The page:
WoW Factor: How much does World of Warcraft matter to Blizzard?

    
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Opposition.

My initial plan this week was to write about whether or not World of Warcraft was successfully creating an echo chamber in which everyone still invested in the game was basically complicit in parroting bad arguments about how the game’s content should be developed. This is still a true statement, and I think it’s the sort of thing worth examining, especially when that was exactly what helped spell doom for Carbine Studios in short order. But before I sat down to write it, I found myself asking an even better question: Does Blizzard as a whole even care?

Obviously, when I ask this question it’s more about upper management, as I have no doubt there are people working within the rank-and-file who care a great deal about WoW and want to make it the best game that it can possibly be. These people either do not seem to have senior decision-maker power, or their conception of “the best game it can possibly be” is a very narrow option with starkly limited appeal. But my real question is whether the leadership shares that interest, and we have to discuss that by starting with understanding why Overwatch was a success.

Here’s the thing: I think if you talked to someone about the strengths of Blizzard before WoW came out, one of the things that people would point to was the strength of the studio’s storytelling.

A lot of things led to the popularity of what were at the time the studio’s three big gems: Diablo II, StarCraft, and Warcraft III. The strong multiplayer options, a sense of continued support, and a tendency to throw in everything that seemed cool with a gleeful adolescent excess – those were already there. But a key part to what made all of this stuff really memorable was the storytelling. Characters like Arthas, Illidan, Kerrigan, Artanis, the Prime Evils, and so forth stuck in people’s minds. It was clear that this was a studio that placed as high an emphasis on narrative as it placed on mechanics.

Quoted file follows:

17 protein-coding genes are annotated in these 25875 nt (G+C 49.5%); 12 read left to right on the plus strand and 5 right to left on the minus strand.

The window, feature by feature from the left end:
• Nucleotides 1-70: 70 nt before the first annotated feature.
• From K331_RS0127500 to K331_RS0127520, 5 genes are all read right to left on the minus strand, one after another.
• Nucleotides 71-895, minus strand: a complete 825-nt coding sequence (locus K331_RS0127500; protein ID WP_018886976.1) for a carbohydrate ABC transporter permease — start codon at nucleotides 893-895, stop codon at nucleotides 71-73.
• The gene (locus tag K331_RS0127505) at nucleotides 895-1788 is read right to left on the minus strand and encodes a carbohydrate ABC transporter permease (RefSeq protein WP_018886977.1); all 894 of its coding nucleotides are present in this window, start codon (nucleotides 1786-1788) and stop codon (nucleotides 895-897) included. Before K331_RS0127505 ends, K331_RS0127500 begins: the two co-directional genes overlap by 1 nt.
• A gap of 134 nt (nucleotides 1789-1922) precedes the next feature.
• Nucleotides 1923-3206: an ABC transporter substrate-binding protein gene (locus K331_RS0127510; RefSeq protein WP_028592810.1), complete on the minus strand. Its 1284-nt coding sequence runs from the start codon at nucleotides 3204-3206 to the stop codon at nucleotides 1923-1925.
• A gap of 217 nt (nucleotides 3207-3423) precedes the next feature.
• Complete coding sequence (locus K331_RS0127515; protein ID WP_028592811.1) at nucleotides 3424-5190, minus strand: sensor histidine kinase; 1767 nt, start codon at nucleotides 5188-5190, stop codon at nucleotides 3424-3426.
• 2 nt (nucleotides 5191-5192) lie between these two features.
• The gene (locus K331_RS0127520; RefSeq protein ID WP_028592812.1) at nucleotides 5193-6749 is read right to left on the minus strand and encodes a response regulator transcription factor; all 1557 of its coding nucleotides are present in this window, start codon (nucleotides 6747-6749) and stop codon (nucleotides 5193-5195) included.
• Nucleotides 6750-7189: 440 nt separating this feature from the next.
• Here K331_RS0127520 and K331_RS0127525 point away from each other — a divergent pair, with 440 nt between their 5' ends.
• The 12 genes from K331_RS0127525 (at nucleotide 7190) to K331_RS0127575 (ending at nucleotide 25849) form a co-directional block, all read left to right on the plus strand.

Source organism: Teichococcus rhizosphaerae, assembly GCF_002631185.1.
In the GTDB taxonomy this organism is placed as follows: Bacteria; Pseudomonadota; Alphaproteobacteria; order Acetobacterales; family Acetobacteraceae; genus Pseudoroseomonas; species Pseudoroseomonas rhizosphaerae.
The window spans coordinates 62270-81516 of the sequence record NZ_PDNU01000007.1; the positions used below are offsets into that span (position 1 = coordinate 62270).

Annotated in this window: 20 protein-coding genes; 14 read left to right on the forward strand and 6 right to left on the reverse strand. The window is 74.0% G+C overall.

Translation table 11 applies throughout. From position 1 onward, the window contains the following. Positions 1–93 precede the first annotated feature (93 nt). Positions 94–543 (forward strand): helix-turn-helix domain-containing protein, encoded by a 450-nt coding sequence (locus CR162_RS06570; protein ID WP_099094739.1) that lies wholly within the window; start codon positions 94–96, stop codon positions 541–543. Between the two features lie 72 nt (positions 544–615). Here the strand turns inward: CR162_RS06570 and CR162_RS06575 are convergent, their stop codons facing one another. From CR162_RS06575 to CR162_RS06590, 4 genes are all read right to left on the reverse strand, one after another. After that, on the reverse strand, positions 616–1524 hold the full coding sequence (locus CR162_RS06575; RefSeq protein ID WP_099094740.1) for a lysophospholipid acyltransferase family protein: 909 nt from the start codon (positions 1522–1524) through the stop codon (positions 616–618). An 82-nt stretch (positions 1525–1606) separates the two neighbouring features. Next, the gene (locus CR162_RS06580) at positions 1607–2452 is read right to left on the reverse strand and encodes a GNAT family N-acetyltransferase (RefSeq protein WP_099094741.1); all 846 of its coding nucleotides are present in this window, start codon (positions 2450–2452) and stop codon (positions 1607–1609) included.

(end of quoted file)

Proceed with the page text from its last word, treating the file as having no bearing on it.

Whether or not these things were as good as you remember or not is, in this case, kind of irrelevant. Yes, there are definitely flaws in these games, frequently many as I look back on them. But the impression was there, and so WoW kind of inherited the expectation that it would be made by this studio that cared as much about narrative as it cared about strong mechanical foundations.

Hey. I got a ball.

Fast-forward to now, and even WoW’s most ardent fans will try to spin the narrative that this isn’t a story-focused game and who cares about the game’s story? No one has ever cared about the story. And of course this is wrong, but it also has a point: It turns out that “story” might not have actually been what Blizzard ever focused on to a memorable degree. Or at least, it’s not what the studio wants to capitalize on these days.

Overwatch does not have a story. Oh, it has a background narrative that has been built up very slowly over the years it’s been around, and supposedly the game’s sequel will eventually include PvE content and story. That was even the focal point when Overwatch 2 was announced. Now it’s an afterthought, and if/when that gets cancelled, it’ll make sense because I think Overwatch marked a shift in how the studio thought of itself.

If I ask you to explain your favorite Overwatch character to me, you will most likely have one story, if any, in which that character actually took any actions. These characters are not memorable because of their stories because they don’t freaking have any. What they have are introductory vignettes and character concepts – stuff that you later plug into an actual narrative to make an interesting story.